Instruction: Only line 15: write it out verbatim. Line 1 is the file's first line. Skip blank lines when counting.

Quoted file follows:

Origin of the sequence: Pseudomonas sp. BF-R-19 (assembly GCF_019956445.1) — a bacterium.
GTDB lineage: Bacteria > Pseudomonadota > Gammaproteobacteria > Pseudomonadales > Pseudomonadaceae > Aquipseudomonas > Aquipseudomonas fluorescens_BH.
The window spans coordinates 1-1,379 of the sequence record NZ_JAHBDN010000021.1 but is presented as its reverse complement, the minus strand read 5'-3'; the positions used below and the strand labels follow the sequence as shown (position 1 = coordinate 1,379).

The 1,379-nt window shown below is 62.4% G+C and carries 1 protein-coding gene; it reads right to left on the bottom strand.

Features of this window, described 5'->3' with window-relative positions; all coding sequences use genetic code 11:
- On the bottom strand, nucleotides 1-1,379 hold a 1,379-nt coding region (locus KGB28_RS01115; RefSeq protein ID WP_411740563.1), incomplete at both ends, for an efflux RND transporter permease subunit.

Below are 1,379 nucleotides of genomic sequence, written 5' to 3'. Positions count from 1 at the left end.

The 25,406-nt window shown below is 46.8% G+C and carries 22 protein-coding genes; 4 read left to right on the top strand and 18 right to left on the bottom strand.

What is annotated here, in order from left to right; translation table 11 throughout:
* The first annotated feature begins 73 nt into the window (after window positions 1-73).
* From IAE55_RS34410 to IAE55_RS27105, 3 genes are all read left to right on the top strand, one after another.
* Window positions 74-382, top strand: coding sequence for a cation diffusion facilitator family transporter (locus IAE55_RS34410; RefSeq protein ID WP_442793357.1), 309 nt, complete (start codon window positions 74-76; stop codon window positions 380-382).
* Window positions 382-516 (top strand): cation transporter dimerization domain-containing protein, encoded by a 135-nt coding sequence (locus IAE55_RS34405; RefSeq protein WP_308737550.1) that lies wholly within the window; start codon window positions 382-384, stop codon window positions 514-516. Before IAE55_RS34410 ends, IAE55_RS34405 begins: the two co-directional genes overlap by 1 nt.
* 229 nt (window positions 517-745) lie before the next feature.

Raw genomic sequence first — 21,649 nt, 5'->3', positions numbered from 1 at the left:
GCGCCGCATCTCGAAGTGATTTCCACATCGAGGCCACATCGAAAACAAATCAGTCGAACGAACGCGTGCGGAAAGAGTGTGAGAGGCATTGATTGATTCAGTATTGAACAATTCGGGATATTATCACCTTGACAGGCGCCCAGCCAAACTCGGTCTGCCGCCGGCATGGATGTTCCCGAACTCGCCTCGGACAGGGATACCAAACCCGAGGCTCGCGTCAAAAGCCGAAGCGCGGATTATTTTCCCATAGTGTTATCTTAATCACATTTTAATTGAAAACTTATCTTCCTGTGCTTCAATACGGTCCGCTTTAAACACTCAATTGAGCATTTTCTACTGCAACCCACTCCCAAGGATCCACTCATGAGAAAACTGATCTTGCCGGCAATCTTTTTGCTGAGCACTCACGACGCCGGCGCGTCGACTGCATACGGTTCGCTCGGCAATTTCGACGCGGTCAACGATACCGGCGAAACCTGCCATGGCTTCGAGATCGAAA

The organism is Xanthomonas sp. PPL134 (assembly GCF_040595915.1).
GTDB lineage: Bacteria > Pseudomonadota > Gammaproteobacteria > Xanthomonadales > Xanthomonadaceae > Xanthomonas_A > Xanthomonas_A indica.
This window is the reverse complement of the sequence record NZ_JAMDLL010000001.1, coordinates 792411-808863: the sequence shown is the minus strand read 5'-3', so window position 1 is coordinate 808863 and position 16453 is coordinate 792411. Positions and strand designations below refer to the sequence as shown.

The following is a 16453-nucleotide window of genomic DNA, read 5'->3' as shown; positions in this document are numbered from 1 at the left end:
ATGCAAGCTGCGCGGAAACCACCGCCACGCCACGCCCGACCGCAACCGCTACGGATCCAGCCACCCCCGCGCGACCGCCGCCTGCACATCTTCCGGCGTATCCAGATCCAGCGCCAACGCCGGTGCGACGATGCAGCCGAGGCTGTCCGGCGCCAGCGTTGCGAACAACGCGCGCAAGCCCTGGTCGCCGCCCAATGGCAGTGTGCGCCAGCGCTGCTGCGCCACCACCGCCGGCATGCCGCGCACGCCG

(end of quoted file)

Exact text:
Raw genomic sequence first — 21,649 nt, 5'->3', positions numbered from 1 at the left: